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Article
Publication date: 11 May 2015

Nikoletta-Theofania Siamagka, George Christodoulides and Nina Michaelidou

The extant literature highlights the significant role of brand perceptions in buying behavior and brand equity. Despite the importance of brand perceptions and the…

1410

Abstract

Purpose

The extant literature highlights the significant role of brand perceptions in buying behavior and brand equity. Despite the importance of brand perceptions and the proliferation of online brands, research in an online context is still scarce. The purpose of this paper is to address this gap by investigating the effect of positive and negative comparative affective states (online vs offline) on online brand perceptions. Consistent with existing evidence, highlighting the role of culture on brand perceptions and affective states, this research is conducted in a cross-national setting to identify the stability of the hypothesized relationships among countries.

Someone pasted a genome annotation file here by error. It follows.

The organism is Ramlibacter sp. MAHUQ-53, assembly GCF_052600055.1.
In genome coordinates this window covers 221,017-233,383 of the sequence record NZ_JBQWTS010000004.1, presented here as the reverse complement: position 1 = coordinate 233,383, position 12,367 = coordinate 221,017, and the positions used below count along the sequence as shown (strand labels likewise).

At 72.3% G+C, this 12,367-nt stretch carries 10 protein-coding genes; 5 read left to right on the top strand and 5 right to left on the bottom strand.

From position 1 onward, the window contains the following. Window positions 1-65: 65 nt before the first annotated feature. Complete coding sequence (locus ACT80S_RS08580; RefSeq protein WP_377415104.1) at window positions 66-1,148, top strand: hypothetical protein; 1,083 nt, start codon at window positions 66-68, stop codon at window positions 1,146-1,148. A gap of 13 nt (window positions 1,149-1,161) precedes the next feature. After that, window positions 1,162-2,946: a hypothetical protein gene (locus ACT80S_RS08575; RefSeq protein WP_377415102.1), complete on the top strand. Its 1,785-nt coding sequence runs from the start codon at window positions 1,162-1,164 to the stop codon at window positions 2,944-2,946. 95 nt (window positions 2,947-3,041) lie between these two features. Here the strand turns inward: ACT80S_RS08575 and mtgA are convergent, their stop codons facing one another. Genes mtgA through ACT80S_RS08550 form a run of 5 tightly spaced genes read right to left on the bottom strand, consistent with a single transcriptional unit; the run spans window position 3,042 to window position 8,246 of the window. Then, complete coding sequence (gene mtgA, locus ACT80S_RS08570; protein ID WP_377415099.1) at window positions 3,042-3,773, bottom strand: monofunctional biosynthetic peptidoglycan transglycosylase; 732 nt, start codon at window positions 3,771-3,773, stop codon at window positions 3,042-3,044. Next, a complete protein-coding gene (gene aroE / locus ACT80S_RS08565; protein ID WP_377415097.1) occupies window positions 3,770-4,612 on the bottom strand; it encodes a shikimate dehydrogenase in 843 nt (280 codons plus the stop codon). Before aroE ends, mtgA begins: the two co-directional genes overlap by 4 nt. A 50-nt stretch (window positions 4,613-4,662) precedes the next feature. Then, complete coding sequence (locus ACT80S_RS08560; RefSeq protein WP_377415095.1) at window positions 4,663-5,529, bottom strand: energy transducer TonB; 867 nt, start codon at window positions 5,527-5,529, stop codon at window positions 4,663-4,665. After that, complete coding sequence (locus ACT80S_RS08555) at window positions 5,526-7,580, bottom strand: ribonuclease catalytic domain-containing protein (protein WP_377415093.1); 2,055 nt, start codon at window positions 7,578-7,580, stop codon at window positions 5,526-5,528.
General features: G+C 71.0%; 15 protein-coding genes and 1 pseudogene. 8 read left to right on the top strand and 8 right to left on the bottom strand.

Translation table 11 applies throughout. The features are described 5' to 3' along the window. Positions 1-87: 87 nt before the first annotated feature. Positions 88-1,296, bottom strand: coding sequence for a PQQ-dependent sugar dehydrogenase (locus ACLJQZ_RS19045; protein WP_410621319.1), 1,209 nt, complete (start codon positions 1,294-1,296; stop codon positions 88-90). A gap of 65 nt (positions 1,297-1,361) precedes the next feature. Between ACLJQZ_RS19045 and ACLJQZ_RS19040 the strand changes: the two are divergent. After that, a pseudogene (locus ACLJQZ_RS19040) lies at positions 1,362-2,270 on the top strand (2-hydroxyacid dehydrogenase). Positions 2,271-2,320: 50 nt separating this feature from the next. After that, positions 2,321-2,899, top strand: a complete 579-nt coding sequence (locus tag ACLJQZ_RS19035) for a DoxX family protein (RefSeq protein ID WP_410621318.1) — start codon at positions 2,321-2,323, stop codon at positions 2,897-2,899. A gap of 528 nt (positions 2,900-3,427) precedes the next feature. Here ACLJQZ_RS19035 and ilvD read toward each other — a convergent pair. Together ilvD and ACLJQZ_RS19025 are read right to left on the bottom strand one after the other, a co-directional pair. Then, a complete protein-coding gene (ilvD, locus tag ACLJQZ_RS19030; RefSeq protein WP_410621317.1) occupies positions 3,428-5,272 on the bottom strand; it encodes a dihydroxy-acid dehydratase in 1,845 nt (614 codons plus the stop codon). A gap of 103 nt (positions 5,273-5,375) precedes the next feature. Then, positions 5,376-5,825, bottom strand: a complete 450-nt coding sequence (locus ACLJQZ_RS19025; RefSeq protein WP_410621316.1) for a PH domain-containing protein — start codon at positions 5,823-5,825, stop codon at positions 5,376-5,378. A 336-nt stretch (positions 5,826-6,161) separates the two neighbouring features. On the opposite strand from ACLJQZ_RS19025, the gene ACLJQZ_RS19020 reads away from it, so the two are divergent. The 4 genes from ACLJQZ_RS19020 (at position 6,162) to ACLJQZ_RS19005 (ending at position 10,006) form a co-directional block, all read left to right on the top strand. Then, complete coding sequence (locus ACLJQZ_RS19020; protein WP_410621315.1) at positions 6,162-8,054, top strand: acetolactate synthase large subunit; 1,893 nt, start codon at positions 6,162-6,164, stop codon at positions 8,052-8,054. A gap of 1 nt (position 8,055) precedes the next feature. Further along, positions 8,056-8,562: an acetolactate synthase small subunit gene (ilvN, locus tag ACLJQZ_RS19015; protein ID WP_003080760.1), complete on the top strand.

Design/methodology/approach

The study uses consumer survey data from five countries (UK, USA, Australia, Canada and China). After imposing metric and factor variance invariance, we used multi-group CFA to test the hypotheses regarding the impact of positive and negative comparative affective states on online brand perceptions across the five countries in the sample.

Findings

The results show that positive comparative affective states have a significant and positive impact on online brand perceptions across the countries studied, although the impact size varies by country. The findings also show that negative comparative affective states, which are context-specific and not induced by any particular brand, have no effect on online brand perceptions across the country samples.

Practical implications

Managers can use the findings reported in this research to inform their branding strategies. For instance, managers may focus on triggering feelings of comfort online as these lead to more favorable online brand perceptions rather than on supressing feelings of caution, as the latter do not directly impact online brand perceptions.

Originality/value

The study builds on and extends the recent work of Christodoulides et al. (2013) by focussing on online brand perceptions and looking into the role of affective states in a cross-national setting.

Details

International Marketing Review, vol. 32 no. 3/4
Type: Research Article
ISSN: 0265-1335

Keywords

Article
Publication date: 12 November 2021

Jan Klostermann, Chris Hydock and Reinhold Decker

In recent years, brands have increasingly engaged in corporate political advocacy (CPA; also termed brand activism or corporate sociopolitical activity) by taking…

Abstract

Purpose